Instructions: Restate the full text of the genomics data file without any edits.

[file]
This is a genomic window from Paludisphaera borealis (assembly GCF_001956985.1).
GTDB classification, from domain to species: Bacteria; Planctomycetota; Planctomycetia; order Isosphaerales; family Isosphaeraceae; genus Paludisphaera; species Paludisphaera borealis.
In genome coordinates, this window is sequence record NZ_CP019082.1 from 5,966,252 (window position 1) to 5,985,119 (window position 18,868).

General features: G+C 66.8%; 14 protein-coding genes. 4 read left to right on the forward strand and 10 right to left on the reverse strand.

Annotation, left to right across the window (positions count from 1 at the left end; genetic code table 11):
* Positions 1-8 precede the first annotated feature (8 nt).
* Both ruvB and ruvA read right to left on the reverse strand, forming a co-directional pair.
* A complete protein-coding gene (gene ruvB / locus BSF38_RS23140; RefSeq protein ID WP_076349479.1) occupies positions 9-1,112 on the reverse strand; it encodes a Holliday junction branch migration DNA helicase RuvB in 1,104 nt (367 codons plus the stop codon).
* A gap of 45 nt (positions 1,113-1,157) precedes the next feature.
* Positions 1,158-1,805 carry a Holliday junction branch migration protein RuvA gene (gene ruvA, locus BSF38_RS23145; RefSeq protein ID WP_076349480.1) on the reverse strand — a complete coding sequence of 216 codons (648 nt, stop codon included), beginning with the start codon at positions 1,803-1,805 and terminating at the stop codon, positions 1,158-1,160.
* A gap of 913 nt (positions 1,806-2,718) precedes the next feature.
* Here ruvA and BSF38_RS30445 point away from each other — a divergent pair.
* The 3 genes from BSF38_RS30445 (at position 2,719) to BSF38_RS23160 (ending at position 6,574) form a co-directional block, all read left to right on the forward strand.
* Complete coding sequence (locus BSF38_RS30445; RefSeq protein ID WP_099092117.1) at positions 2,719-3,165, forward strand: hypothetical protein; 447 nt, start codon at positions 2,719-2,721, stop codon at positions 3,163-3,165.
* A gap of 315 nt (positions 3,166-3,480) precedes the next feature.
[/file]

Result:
This is a genomic window from Paludisphaera borealis (assembly GCF_001956985.1).
GTDB classification, from domain to species: Bacteria; Planctomycetota; Planctomycetia; order Isosphaerales; family Isosphaeraceae; genus Paludisphaera; species Paludisphaera borealis.
In genome coordinates, this window is sequence record NZ_CP019082.1 from 5,966,252 (window position 1) to 5,985,119 (window position 18,868).

General features: G+C 66.8%; 14 protein-coding genes. 4 read left to right on the forward strand and 10 right to left on the reverse strand.

Annotation, left to right across the window (positions count from 1 at the left end; genetic code table 11):
* Positions 1-8 precede the first annotated feature (8 nt).
* Both ruvB and ruvA read right to left on the reverse strand, forming a co-directional pair.
* A complete protein-coding gene (gene ruvB / locus BSF38_RS23140; RefSeq protein ID WP_076349479.1) occupies positions 9-1,112 on the reverse strand; it encodes a Holliday junction branch migration DNA helicase RuvB in 1,104 nt (367 codons plus the stop codon).
* A gap of 45 nt (positions 1,113-1,157) precedes the next feature.
* Positions 1,158-1,805 carry a Holliday junction branch migration protein RuvA gene (gene ruvA, locus BSF38_RS23145; RefSeq protein ID WP_076349480.1) on the reverse strand — a complete coding sequence of 216 codons (648 nt, stop codon included), beginning with the start codon at positions 1,803-1,805 and terminating at the stop codon, positions 1,158-1,160.
* A gap of 913 nt (positions 1,806-2,718) precedes the next feature.
* Here ruvA and BSF38_RS30445 point away from each other — a divergent pair.
* The 3 genes from BSF38_RS30445 (at position 2,719) to BSF38_RS23160 (ending at position 6,574) form a co-directional block, all read left to right on the forward strand.
* Complete coding sequence (locus BSF38_RS30445; RefSeq protein ID WP_099092117.1) at positions 2,719-3,165, forward strand: hypothetical protein; 447 nt, start codon at positions 2,719-2,721, stop codon at positions 3,163-3,165.
* A gap of 315 nt (positions 3,166-3,480) precedes the next feature.